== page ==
Black History Fact of the Day

It’s the last day of Black History Month, but I encourage you to continue educating yourself on black history. Today I would like to turn your attention to the first African American broadcaster.

Jack Leroy Cooper was born on September 18, 1888 in Memphis, Tennessee. He grew up poor in a single family home. He had to quit school at the age of 10 to work. He moved to Cincinnati, Ohio to work at a racetrack.

He worked at different jobs as a teen, and he was a successful boxer. He started his radio career in the 1920s as a comedian at WSBC in Chicago. Due to the lack of representation of African Americans in the industry, he left. He returned in 1929 and became the host and producer of the The All-Negro Hour.

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He also wrote for black newspapers in Memphis and Indianapolis. He became the assistant theater editor at the Chicago Defender. He was hired at WCAP in Washington to assist with writing and performing skits in 1925.

He created Searching for Missing Persons in 1938. The show focused on uniting listeners with their loved ones after losing contact. He started Listen Chicago, which focused on current events in 1940. He also popularized playing records on the radio.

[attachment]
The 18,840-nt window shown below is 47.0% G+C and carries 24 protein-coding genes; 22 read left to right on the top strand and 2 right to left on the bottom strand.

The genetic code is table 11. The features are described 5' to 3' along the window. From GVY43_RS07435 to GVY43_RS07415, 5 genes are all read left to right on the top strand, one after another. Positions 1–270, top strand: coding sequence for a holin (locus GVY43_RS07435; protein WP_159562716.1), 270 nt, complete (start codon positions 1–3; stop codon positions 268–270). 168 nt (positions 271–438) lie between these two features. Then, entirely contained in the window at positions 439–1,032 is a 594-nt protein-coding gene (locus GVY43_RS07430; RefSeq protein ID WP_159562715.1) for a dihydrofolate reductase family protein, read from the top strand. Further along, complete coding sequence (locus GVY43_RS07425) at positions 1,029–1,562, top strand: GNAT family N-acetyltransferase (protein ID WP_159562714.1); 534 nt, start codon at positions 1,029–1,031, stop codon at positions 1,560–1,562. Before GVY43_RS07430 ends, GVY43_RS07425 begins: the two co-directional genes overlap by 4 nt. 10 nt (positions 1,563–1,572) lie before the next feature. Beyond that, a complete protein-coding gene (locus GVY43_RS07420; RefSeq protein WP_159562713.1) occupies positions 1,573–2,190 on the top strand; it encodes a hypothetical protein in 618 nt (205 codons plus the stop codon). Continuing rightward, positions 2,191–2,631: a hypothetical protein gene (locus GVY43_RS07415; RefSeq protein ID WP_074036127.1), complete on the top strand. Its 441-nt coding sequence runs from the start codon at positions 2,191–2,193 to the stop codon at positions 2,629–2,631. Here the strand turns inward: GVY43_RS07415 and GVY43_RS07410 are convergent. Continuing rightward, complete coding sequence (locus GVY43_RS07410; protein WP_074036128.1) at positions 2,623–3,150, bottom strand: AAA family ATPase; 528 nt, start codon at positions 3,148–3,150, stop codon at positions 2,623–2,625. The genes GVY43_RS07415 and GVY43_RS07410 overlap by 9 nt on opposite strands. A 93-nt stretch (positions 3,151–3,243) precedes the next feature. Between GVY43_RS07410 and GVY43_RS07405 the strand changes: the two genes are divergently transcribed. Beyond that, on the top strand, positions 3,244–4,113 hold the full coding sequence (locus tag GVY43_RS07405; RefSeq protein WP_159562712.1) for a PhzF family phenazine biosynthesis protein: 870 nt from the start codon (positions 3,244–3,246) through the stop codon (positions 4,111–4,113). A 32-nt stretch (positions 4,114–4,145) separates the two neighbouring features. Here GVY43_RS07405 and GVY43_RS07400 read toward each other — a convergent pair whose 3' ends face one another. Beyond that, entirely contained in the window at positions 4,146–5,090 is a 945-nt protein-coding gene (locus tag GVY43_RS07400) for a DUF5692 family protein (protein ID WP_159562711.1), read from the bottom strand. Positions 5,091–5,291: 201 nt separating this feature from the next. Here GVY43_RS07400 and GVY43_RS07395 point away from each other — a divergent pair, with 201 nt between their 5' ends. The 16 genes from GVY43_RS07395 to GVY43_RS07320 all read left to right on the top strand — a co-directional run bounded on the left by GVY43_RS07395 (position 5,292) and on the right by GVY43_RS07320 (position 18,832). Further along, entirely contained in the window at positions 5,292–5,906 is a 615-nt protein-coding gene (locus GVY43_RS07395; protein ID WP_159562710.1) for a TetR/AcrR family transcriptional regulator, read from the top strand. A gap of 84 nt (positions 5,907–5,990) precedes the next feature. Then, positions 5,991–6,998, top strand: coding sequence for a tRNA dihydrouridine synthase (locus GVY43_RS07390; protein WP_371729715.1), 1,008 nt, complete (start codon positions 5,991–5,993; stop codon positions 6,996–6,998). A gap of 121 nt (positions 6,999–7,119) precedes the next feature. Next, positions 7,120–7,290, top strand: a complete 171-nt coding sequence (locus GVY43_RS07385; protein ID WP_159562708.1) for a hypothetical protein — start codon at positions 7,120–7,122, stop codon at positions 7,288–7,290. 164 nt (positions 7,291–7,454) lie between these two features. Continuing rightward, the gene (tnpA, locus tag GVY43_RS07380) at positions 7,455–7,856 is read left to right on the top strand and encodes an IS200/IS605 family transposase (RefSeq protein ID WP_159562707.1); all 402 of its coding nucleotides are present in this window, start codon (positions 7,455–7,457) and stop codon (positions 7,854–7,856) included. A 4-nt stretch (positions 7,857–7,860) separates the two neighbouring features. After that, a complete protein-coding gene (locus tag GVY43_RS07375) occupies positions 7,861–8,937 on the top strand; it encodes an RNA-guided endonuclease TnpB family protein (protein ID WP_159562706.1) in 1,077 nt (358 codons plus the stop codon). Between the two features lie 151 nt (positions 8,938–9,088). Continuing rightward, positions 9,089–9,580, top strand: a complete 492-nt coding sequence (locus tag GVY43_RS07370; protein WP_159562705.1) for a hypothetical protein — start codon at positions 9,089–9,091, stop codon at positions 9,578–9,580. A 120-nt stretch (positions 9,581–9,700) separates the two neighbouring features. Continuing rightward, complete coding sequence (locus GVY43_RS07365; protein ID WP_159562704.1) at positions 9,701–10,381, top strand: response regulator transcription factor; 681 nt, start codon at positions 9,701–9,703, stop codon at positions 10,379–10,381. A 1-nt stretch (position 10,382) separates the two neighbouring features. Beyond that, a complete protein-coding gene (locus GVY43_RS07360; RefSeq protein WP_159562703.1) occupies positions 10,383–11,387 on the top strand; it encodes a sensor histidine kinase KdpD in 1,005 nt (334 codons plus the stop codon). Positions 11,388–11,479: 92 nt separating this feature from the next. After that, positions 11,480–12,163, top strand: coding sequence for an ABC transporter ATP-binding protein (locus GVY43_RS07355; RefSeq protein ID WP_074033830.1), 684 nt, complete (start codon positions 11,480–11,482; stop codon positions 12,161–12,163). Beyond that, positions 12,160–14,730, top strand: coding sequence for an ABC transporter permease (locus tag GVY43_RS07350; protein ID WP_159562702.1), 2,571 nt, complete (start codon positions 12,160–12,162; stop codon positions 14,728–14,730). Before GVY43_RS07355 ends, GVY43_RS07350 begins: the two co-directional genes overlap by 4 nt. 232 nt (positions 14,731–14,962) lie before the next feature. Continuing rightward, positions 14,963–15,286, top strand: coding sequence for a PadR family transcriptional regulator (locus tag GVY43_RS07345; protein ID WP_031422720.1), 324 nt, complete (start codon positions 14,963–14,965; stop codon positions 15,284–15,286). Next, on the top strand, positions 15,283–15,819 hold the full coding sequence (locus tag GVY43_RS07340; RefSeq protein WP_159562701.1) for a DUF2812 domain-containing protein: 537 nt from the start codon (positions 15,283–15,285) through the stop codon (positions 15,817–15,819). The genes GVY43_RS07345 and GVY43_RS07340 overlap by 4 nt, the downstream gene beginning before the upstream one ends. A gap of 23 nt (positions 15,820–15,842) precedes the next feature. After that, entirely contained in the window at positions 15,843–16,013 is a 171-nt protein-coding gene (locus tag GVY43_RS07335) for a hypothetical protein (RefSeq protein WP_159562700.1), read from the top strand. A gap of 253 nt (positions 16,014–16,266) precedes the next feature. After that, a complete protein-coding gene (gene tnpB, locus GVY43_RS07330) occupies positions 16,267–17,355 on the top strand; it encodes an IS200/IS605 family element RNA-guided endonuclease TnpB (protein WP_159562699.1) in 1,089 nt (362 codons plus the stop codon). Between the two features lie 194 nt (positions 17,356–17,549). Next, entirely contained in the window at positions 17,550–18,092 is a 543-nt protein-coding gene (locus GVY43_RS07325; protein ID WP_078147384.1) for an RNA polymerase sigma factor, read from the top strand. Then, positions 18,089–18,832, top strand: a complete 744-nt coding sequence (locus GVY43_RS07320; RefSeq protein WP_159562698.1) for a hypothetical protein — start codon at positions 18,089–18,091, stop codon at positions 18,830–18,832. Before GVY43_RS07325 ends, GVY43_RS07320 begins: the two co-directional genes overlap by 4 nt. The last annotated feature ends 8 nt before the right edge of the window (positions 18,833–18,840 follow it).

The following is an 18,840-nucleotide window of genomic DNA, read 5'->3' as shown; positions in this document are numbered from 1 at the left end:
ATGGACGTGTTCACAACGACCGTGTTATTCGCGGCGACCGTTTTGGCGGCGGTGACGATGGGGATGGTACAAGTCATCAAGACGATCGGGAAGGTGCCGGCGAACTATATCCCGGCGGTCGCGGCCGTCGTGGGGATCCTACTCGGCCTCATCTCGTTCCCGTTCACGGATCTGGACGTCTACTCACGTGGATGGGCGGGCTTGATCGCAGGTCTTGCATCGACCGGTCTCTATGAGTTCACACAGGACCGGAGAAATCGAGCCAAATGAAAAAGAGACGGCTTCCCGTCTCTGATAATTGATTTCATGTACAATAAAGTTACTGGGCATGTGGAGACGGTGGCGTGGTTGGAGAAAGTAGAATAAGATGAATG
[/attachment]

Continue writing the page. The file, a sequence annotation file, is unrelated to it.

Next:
Cooper built his own radio studio and created an advertising agency. He paved the way for black personalities.

Cooper died on January 12, 1970.

For more information visit: http://www.blackpast.org/aah/cooper-jack-leroy-1888-1970

http://www.radiohof.org/jack_cooper.htm

 

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Black History Fact of the day

John Russwurm was born on October 1, 1799 in Jamaica. He was the son of a white American merchant and an unknown black Jamaican woman. He was sent to Canada by his father to receive an education.

Russwurm became the second African American to earn a degree in the United States in 1826. He moved to New York the following year, and partnered with Samuel Cornish and together they published the first issue of Freedom’s Journal.

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He obtained control of the Freedom’s Journal paper until 1829. Russwurm decided to move to Liberia due to his frustration over the impossibility of ending slavery. He was the first nonwhite to become governor in Liberia Colony, West Africa.

Russwurm learned African languages and participated in politics. He died in Liberia in 1851.

For more information visit: http://www.blackpast.org/aah/russwurm-john-1799-1851